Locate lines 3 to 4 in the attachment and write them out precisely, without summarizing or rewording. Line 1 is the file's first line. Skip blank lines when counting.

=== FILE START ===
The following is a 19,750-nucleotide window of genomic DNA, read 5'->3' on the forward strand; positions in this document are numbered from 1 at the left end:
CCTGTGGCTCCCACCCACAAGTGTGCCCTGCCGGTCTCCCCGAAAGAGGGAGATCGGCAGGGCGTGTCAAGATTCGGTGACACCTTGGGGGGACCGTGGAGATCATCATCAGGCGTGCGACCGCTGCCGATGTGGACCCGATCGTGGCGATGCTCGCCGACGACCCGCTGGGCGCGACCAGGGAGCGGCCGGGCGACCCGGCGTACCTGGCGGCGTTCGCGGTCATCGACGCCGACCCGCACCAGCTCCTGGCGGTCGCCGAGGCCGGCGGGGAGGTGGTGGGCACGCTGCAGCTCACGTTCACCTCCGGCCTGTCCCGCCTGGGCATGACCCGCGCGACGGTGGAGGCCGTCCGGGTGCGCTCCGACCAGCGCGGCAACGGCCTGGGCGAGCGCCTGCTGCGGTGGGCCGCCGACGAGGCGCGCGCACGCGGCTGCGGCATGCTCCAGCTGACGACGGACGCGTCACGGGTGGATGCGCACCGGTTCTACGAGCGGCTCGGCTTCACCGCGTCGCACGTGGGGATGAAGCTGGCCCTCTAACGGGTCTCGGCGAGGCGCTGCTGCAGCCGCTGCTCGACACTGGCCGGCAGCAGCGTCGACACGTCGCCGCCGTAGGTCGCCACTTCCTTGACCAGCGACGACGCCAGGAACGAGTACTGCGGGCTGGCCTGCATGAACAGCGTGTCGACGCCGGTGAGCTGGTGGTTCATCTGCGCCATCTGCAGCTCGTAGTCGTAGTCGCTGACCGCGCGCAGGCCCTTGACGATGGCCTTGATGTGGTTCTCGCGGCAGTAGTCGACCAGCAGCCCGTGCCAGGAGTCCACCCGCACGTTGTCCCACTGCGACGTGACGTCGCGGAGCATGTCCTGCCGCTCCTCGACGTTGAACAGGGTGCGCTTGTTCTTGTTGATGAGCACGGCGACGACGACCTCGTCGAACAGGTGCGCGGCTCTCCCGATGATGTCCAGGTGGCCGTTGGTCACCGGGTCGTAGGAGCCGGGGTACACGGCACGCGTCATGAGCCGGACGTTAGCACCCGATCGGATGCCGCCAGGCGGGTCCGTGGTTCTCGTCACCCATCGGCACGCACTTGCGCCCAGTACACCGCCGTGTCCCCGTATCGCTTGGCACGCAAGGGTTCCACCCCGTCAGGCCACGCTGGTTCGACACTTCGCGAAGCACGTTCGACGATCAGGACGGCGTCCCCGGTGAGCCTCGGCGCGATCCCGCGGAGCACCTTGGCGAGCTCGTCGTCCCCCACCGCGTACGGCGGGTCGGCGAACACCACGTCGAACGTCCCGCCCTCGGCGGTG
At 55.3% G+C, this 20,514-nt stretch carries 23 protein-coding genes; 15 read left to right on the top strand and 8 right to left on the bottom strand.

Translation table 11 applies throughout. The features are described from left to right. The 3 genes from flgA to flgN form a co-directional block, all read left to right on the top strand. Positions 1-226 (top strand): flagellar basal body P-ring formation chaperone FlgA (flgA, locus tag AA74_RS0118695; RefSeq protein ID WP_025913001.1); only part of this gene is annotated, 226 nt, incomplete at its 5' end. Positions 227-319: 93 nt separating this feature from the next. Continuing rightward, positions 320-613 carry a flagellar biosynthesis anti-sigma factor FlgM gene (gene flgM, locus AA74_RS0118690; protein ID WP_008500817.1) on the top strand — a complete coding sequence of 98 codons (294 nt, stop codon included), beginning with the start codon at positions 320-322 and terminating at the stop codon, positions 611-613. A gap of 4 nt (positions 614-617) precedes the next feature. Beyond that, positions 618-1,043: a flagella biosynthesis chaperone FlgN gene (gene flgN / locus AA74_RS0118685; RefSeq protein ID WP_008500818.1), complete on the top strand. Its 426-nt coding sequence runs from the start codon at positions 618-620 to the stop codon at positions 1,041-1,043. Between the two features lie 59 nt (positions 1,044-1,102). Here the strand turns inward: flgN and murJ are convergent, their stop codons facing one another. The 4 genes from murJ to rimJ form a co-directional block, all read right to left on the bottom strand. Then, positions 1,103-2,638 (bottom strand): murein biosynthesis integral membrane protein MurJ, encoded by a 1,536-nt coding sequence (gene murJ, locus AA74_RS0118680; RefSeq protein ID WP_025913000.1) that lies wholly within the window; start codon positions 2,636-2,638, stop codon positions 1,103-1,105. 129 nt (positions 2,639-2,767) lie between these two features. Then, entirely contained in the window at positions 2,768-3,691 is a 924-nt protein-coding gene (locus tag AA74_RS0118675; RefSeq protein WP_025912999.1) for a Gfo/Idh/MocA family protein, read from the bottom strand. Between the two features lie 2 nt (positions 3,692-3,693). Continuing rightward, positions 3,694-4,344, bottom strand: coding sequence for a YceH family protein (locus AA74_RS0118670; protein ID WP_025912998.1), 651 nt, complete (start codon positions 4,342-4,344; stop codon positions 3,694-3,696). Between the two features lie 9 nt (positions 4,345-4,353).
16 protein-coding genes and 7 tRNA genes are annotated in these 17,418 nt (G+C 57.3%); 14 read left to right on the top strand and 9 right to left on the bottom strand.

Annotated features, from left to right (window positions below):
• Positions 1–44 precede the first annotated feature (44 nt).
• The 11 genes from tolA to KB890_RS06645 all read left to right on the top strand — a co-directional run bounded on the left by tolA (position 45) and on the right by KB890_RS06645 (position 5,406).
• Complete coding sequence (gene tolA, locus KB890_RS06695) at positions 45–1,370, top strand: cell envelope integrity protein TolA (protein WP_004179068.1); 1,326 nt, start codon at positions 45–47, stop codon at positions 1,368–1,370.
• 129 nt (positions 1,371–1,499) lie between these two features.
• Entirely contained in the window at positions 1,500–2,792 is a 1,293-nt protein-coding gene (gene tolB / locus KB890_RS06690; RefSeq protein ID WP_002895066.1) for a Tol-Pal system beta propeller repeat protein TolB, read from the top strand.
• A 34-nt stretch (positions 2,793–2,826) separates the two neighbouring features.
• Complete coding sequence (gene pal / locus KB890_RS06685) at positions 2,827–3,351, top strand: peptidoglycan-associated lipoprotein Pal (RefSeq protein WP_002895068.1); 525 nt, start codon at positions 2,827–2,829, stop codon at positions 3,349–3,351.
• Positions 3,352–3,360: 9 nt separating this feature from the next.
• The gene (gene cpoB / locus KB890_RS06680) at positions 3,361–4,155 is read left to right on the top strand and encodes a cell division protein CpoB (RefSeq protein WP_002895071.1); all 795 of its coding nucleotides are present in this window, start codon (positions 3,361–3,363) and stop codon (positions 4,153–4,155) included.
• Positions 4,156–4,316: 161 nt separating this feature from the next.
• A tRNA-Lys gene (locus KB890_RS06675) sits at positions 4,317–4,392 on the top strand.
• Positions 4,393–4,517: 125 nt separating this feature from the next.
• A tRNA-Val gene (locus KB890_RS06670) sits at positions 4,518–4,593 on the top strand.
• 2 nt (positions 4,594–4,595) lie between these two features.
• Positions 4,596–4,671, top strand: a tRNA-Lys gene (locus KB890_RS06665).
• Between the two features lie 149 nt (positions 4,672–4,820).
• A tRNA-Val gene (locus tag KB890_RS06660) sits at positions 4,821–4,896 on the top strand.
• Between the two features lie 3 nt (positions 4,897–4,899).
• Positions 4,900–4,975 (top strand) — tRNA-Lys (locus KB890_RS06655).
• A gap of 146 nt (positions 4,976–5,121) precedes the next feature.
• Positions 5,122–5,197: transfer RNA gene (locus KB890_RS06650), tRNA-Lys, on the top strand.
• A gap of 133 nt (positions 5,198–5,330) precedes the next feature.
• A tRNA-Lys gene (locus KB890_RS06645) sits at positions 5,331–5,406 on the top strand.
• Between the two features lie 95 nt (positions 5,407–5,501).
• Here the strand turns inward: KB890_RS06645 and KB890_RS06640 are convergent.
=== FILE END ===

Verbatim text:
At 55.3% G+C, this 20,514-nt stretch carries 23 protein-coding genes; 15 read left to right on the top strand and 8 right to left on the bottom strand.

Translation table 11 applies throughout. The features are described from left to right. The 3 genes from flgA to flgN form a co-directional block, all read left to right on the top strand. Positions 1-226 (top strand): flagellar basal body P-ring formation chaperone FlgA (flgA, locus tag AA74_RS0118695; RefSeq protein ID WP_025913001.1); only part of this gene is annotated, 226 nt, incomplete at its 5' end. Positions 227-319: 93 nt separating this feature from the next. Continuing rightward, positions 320-613 carry a flagellar biosynthesis anti-sigma factor FlgM gene (gene flgM, locus AA74_RS0118690; protein ID WP_008500817.1) on the top strand — a complete coding sequence of 98 codons (294 nt, stop codon included), beginning with the start codon at positions 320-322 and terminating at the stop codon, positions 611-613. A gap of 4 nt (positions 614-617) precedes the next feature. Beyond that, positions 618-1,043: a flagella biosynthesis chaperone FlgN gene (gene flgN / locus AA74_RS0118685; RefSeq protein ID WP_008500818.1), complete on the top strand. Its 426-nt coding sequence runs from the start codon at positions 618-620 to the stop codon at positions 1,041-1,043. Between the two features lie 59 nt (positions 1,044-1,102). Here the strand turns inward: flgN and murJ are convergent, their stop codons facing one another. The 4 genes from murJ to rimJ form a co-directional block, all read right to left on the bottom strand. Then, positions 1,103-2,638 (bottom strand): murein biosynthesis integral membrane protein MurJ, encoded by a 1,536-nt coding sequence (gene murJ, locus AA74_RS0118680; RefSeq protein ID WP_025913000.1) that lies wholly within the window; start codon positions 2,636-2,638, stop codon positions 1,103-1,105. 129 nt (positions 2,639-2,767) lie between these two features. Then, entirely contained in the window at positions 2,768-3,691 is a 924-nt protein-coding gene (locus tag AA74_RS0118675; RefSeq protein WP_025912999.1) for a Gfo/Idh/MocA family protein, read from the bottom strand. Between the two features lie 2 nt (positions 3,692-3,693). Continuing rightward, positions 3,694-4,344, bottom strand: coding sequence for a YceH family protein (locus AA74_RS0118670; protein ID WP_025912998.1), 651 nt, complete (start codon positions 4,342-4,344; stop codon positions 3,694-3,696). Between the two features lie 9 nt (positions 4,345-4,353).